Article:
Rituximab treatment of collapsing C1q glomerulopathy: clinical and histopathological evolution
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- Bitzan, M., Ouahed, J.D., Krishnamoorthy, P. et al. Pediatr Nephrol (2008) 23: 1355. doi:10.1007/s00467-008-0781-6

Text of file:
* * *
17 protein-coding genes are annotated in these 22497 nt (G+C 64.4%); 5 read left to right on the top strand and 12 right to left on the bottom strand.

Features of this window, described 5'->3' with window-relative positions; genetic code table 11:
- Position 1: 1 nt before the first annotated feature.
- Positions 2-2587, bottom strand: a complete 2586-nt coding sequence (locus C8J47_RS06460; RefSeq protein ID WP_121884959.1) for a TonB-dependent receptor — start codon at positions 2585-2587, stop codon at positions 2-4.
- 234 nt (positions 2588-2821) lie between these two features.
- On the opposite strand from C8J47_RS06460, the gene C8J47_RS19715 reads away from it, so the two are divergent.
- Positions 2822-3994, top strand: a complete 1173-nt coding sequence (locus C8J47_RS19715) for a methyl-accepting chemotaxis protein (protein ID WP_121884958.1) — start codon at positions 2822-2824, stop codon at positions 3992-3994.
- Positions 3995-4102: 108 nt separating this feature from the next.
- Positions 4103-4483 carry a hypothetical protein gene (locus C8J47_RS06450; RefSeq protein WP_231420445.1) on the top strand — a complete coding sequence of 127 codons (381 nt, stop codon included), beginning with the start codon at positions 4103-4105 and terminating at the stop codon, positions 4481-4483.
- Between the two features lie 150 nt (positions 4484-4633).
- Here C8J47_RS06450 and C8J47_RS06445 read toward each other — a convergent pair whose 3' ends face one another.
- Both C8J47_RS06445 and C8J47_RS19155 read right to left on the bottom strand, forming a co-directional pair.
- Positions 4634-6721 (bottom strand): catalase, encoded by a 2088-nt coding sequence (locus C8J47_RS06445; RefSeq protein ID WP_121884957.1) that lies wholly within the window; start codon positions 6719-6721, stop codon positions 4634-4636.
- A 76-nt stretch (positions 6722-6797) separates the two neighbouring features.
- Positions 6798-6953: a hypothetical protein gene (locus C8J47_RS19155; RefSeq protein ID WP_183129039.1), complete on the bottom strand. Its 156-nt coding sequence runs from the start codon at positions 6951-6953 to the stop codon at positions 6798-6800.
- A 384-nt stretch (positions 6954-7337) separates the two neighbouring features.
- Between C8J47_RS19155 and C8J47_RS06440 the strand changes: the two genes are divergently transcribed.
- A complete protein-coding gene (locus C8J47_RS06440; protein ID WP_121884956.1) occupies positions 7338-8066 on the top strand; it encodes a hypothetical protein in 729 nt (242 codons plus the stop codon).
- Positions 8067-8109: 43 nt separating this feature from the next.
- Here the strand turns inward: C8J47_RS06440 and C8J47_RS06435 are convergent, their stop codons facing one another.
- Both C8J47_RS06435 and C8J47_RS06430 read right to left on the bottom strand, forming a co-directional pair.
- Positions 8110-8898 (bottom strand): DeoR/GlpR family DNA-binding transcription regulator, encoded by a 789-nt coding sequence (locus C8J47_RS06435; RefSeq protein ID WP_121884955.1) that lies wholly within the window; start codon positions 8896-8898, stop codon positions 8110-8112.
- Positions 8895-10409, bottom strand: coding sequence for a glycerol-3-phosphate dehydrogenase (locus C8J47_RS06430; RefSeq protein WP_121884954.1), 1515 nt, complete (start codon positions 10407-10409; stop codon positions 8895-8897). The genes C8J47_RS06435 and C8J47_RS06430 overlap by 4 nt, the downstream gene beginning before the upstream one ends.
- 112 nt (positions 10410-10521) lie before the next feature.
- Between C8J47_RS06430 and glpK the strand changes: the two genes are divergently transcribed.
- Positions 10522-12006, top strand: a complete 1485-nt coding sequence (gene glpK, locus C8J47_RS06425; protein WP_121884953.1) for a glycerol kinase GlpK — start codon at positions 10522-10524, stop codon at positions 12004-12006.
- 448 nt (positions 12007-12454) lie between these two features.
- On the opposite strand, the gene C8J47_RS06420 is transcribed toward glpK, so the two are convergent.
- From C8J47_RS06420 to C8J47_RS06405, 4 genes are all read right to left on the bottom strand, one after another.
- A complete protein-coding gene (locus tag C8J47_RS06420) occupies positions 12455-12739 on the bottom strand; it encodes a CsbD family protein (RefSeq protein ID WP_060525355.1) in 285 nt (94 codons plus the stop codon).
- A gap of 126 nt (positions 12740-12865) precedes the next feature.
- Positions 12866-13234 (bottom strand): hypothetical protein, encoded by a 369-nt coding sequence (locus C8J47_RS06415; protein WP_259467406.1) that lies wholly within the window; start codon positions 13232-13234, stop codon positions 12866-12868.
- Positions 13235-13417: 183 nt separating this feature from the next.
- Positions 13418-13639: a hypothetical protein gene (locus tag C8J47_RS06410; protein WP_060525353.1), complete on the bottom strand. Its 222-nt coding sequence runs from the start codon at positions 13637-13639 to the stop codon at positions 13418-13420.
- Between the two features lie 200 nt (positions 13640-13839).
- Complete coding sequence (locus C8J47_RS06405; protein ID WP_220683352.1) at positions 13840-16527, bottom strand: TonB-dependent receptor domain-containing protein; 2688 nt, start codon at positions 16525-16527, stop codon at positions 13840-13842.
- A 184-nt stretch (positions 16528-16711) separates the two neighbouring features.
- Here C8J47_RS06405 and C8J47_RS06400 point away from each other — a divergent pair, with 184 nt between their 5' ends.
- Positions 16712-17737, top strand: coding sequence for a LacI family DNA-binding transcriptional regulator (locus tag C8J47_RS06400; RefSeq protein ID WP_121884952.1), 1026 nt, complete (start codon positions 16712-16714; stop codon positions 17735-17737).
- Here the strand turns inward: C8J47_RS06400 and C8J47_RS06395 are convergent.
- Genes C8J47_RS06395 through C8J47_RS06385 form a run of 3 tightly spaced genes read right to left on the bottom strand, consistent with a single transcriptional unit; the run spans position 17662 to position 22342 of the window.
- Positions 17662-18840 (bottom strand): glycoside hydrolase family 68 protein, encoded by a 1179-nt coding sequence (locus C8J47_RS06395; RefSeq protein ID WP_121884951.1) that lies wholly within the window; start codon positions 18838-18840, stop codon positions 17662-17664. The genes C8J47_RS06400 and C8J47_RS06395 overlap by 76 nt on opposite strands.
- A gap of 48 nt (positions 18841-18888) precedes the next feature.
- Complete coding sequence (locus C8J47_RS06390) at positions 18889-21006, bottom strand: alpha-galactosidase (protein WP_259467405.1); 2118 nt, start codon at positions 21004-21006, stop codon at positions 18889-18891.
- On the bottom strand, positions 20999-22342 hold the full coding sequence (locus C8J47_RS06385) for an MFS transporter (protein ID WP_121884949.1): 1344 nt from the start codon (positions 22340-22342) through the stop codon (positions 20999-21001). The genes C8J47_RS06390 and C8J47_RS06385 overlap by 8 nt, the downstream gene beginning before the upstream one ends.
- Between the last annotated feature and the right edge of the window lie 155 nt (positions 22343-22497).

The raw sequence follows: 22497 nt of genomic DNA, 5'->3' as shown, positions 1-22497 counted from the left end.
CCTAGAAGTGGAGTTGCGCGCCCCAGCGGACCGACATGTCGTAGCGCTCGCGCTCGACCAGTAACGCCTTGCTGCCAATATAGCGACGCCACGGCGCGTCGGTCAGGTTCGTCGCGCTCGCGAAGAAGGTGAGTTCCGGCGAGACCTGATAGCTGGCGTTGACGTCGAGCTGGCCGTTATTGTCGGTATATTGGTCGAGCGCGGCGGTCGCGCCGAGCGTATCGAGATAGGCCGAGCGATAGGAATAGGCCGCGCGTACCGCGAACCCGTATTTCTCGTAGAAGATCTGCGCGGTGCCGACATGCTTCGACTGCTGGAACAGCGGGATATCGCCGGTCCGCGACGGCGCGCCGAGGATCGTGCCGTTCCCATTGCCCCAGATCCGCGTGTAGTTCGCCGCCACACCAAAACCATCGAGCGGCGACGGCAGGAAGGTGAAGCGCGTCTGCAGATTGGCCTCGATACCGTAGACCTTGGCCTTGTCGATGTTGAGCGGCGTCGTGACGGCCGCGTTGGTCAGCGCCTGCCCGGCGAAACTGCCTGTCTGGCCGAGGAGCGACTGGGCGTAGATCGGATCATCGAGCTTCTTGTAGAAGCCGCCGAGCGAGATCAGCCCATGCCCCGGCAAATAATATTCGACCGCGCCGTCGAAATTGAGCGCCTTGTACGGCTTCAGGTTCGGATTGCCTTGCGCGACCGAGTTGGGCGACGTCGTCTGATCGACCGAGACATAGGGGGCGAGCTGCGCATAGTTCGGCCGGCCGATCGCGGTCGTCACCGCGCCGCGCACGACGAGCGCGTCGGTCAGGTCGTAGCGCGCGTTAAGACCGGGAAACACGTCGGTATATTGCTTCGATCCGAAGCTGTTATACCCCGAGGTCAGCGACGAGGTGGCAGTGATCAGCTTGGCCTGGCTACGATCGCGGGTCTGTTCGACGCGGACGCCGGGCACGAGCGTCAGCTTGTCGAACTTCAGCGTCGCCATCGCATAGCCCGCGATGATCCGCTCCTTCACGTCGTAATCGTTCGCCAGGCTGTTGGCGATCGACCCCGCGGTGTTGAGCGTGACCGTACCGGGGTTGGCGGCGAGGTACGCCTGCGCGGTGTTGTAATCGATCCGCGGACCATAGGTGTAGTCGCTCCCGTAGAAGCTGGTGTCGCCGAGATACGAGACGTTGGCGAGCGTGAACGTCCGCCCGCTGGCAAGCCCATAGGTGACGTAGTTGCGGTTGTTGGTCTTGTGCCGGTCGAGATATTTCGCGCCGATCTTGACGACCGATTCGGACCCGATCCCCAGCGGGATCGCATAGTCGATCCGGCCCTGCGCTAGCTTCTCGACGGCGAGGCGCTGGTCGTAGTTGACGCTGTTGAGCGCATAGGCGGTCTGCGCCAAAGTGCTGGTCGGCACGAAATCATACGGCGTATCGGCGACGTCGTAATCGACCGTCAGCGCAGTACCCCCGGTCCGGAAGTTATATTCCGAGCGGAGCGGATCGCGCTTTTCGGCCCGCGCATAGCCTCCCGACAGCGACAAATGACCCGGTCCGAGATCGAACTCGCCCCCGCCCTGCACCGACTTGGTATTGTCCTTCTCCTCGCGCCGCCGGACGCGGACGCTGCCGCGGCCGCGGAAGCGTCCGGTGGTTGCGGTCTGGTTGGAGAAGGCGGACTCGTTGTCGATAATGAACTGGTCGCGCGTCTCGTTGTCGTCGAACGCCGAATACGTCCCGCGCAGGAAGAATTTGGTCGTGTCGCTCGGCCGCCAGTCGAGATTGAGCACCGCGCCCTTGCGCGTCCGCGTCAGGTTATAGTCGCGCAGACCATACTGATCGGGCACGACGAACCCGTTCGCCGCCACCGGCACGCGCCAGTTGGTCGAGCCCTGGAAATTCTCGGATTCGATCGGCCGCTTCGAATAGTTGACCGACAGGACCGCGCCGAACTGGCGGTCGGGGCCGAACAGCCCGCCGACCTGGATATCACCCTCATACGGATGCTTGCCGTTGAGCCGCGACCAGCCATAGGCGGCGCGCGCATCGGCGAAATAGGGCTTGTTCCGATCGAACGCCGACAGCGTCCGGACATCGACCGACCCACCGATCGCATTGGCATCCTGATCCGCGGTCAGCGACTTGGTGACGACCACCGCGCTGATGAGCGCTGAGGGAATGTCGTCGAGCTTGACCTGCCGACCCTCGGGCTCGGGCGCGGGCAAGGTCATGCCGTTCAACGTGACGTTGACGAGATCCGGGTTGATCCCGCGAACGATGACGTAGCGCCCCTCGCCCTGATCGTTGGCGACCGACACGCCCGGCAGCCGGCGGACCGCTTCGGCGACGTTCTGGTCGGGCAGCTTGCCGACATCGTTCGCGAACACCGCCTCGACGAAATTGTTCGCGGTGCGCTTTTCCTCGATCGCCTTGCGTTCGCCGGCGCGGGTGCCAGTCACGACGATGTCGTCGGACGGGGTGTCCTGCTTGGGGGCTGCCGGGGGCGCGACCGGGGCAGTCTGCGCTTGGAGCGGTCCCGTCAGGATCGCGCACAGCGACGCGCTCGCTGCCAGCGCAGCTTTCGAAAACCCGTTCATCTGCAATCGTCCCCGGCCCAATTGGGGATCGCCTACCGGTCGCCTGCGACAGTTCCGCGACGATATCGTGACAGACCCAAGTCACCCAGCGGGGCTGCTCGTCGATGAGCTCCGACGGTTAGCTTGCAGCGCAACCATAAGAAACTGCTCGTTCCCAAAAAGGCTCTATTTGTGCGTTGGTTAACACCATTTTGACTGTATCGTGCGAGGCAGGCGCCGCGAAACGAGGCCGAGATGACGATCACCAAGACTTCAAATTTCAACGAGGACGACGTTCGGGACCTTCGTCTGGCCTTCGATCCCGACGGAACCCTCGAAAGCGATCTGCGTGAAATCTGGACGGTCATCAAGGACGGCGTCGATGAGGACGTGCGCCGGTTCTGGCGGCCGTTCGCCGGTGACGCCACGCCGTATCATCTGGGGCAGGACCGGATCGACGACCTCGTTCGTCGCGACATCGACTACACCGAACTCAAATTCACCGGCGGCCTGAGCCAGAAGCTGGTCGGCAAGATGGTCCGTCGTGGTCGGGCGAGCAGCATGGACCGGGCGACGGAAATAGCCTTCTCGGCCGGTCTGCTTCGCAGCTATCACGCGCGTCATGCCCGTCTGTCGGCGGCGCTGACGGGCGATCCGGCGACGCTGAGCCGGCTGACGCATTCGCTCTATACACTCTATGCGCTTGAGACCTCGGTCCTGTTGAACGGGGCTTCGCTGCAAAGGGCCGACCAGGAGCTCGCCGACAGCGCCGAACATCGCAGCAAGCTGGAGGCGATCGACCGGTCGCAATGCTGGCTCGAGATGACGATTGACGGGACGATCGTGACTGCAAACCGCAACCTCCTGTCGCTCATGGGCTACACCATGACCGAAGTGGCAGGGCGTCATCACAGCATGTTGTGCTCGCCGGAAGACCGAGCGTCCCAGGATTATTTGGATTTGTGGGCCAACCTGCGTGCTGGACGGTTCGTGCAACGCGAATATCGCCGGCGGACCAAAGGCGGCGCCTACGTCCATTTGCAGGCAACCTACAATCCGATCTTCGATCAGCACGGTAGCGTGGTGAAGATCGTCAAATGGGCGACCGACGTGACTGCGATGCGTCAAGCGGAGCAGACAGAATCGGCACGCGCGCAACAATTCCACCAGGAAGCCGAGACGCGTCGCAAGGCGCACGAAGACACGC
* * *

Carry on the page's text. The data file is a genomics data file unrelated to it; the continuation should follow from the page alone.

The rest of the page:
A 13-year-old girl with obesity and hyperinsulinism developed steroid-resistant nephrotic syndrome due to collapsing glomerulopathy with dominant C1q-containing mesangial immune deposits (CG/C1qN). She became overtly diabetic while receiving alternate-day prednisone and tacrolimus, requiring insulin injections. Despite the addition of mycophenolate mofetil to the treatment regimen, renal function subsequently declined. Rituximab (four weekly doses of 375 mg/m2) was tried 6 months after initial presentation and 3 months after weaning all glucocorticoids. Glomerular filtration rate (GFR) and proteinuria improved. Unexpectedly, blood sugar control normalized 6 weeks after antibody infusion. Rituximab was readministered 20 months after the first course because of deteriorating renal function, but the effect on GFR and proteinuria was modest. A retrospective analysis revealed that tubulointerstitial infiltrates present in the biopsies prior to treatment with rituximab contained numerous CD20+ and CD3+ (CD4 > CD8) lymphocyte aggregates. Rebiopsy 10 weeks after repeat rituximab therapy demonstrated the elimination of B-cell infiltrates and the apparent decrease of interstitial T-cell infiltrates, yet persistent, advanced global glomerulosclerosis, interstitial fibrosis and tubular atrophy. In conclusion, CG/C1qN was associated with B- and T-cell-rich tubulointerstitial infiltrates. B-cell-directed therapy delayed clinical progression during early disease but failed to prevent or ameliorate chronic changes, despite effective tissue B-cell clearance. The incidental resolution of diabetes was noted after rituximab treatment.